Updated: May 16, 2020
It’s Black History Month. To be honest, I didn’t used to pay much attention to black history because I didn’t think it was relevant to me as a white person. But over the last several years, I’ve been reading, listening, and learning. I’ve come to understand that black history (along with the history of all ethnic groups) is important for all of us. We live in a nation that has been plagued by the lie of white supremacy. That lie didn’t die with the abolishment of slavery, and it didn’t die with the accomplishments of the civil rights movement. That lie continues to infect our society and it affects us all more than we realize.
So we must take the initiative to listen and to learn. We must break down the lies that we’ve been told and recognize the implicit bias that lives within us. We must seek to understand how people of color have been affected, on both personal and systemic levels, by those lies and biases. We must learn to see the beauty in cultures that are different from our own. We must recognize the responsibility that each of us has to help bring about a world that truly offers liberty and justice to all.
So in honor of Black History Month, I wanted to share a few books that I’ve read in the last year that have been helpful in my journey of learning…
The New Jim Crow by Michelle Alexander talks about the history of white supremacy in our country and how it has evolved through the systems of slavery, Jim Crow laws, and now mass incarceration. It’s a very eye-opening look at how our criminal justice system works and how certain laws and policies (such as the War on Drugs) have been used to target people of color, even as our society claims to be colorblind. This book is heavily researched and builds a strong case for the need to completely rethink the way we see “justice.” It is a dense book but very important and well worth the read.
The colorblind public consensus that prevails in America today – i.e., the widespread belief that race no longer matters – has blinded us to the realities of race in our society and facilitated the emergence of a new caste system. (pg. 11-12)For the foreseeable future, racial and ethnic inequality will be a feature of American life. This reality is not cause for despair. The idea that we may never reach a state of perfect racial equality – a perfect racial equilibrium – is not cause for alarm. What is concerning is the real possibility that we, as a society, will choose not to care. We will choose to be blind to injustice and the suffering of others. We will look the other way and deny our public agencies the resources, data, and tools they need to solve problems. We will refuse to celebrate what is beautiful about our distinct cultures and histories, even as we blend and evolve. That is cause for despair. (pg. 243-244)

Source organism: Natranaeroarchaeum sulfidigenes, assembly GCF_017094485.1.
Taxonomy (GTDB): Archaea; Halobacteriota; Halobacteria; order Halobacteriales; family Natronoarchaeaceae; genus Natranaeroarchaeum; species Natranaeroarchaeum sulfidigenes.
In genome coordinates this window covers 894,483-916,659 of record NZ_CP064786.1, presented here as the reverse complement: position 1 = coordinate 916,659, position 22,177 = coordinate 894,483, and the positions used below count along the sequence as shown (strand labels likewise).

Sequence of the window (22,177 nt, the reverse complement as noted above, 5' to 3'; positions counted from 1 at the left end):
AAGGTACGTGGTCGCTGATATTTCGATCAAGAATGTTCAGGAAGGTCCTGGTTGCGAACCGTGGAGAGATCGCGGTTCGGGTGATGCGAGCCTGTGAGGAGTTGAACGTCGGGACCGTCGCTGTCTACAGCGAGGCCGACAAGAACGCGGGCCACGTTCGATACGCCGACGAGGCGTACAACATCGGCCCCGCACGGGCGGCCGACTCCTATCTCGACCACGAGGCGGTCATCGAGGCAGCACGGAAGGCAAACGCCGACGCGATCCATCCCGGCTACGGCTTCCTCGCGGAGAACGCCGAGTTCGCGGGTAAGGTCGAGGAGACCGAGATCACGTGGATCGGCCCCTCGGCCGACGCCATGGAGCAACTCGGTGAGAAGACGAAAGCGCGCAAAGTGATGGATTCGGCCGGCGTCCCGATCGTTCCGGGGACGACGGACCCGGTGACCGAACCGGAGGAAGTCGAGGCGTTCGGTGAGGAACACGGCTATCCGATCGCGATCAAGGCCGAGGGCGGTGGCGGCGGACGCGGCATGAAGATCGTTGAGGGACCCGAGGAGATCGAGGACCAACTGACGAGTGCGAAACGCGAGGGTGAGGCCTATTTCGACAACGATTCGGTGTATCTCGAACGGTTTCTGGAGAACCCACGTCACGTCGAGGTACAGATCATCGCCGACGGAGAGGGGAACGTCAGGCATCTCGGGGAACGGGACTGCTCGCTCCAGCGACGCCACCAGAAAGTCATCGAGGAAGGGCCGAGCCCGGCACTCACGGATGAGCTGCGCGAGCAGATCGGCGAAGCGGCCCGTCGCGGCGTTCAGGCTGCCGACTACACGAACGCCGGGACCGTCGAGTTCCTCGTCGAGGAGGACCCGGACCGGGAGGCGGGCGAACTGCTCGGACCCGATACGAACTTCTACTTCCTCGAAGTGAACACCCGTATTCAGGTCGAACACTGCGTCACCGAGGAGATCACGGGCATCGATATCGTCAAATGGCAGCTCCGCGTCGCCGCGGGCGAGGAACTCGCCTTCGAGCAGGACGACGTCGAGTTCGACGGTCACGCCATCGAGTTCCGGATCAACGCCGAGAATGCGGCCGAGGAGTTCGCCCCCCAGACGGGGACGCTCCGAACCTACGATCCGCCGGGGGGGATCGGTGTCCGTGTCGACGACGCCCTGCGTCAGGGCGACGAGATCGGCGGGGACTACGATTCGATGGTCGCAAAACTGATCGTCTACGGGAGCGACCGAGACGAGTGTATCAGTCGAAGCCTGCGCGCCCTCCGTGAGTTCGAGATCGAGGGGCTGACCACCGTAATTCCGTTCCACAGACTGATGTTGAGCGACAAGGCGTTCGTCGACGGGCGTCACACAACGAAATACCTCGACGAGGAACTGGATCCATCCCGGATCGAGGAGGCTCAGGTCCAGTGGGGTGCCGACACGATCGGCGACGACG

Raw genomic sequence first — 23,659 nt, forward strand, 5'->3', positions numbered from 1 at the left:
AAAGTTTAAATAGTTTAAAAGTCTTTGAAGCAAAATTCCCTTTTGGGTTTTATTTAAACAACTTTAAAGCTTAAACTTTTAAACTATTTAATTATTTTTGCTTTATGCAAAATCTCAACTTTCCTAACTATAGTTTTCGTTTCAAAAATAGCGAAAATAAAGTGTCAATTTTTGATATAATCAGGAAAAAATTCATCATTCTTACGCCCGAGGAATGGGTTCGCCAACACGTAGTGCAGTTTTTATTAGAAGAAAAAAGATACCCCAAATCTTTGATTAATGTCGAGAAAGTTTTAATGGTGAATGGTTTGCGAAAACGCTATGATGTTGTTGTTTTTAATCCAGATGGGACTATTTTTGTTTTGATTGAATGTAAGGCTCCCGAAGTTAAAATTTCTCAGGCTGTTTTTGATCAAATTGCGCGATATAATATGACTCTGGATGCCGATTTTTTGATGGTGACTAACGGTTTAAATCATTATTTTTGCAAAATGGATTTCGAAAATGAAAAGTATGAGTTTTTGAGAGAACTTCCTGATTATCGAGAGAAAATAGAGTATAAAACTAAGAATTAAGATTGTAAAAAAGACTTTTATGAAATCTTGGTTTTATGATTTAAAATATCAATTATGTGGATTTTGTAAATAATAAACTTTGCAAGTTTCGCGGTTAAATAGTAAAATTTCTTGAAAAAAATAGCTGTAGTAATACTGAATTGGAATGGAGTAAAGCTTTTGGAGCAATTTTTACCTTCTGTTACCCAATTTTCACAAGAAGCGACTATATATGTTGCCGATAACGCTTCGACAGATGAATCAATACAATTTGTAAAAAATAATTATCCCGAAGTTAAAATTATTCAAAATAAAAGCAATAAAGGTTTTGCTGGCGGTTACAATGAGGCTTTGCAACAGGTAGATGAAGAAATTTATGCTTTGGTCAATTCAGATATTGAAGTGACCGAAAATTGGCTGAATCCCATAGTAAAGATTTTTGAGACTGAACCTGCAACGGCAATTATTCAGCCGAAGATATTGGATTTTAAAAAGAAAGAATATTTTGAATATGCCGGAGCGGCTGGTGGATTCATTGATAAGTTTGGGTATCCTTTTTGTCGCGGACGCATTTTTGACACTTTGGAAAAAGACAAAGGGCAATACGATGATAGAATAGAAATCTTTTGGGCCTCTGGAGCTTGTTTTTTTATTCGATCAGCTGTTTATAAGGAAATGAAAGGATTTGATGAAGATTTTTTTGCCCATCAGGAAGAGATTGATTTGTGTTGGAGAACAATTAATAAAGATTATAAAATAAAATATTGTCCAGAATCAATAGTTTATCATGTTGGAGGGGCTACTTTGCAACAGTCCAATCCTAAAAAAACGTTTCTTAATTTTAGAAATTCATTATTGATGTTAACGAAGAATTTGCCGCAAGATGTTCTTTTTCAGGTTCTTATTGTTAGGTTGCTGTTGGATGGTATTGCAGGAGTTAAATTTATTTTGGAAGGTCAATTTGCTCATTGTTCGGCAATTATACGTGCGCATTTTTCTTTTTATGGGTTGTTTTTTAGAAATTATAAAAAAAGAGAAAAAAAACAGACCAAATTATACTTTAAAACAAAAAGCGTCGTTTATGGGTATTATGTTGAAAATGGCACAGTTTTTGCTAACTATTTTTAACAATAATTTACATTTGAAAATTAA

Just Mercy by Bryan Stevenson tells the true story of a man wrongly convicted of murder and the long, arduous journey to get the conviction overturned. This truly compelling story is intertwined with the stories of many other vulnerable people who have experienced the dark side of our “justice” system. Along the way, Stevenson, a lawyer who has given his life to standing up against injustice, shares what he’s learned as he’s gotten close to those who have been locked away. This book will challenge you to look past the labels and stigmas we place on others and discover just how much we have in common.
We are bodies of broken bones. I guess I’d always known but never fully considered that being broken is what makes us human. We all have our reasons. Sometimes we’re fractured by the choices we make; sometimes we’re shattered by things we would never have chosen. But our brokenness is also the source of our common humanity, the basis for our shared search for comfort, meaning, and healing. Our shared vulnerability and imperfection nurtures and sustains our capacity for compassion. We have a choice. We can embrace our humanness, which means embracing our broken natures and the compassion that remains our best hope for healing. Or we can deny our brokenness, forswear compassion, and, as a result, deny our own humanity. (pg. 289)
In I’m Still Here, Austin Channing Brown shares what it’s been like for her to go through life as a black female in a white world. This one hit close to home as she shared her experiences in the church and working in Christian non-profits. It was challenging at times to work through my defenses as I could hear myself making some of the same types of unintentionally offensive comments as some of her white co-workers. I’m so grateful for the opportunity to learn from Austin’s brave and vulnerable memoir and her challenge to push through what makes us uncomfortable in an effort to bring about true reconciliation.
Our only chance at dismantling racial injustice is being more curious about its origins than we are worried about our comfort. It’s not a comfortable conversation for any of us. It is risky and messy. It is haunting work to recall the sins of our past. But is this not the work we have been called to anyway? Is this not the work of the Holy Spirit to illuminate truth and inspire transformation? It’s haunting. But it’s also holy. (pg. 117-118)
These are just a few of the vast resources out there that can awaken us to the past and current racial injustices in our country. (I have an ever-increasing reading list on my phone.) But this is a great place to start (or continue) the journey. I hope you’ll join me in listening and learning.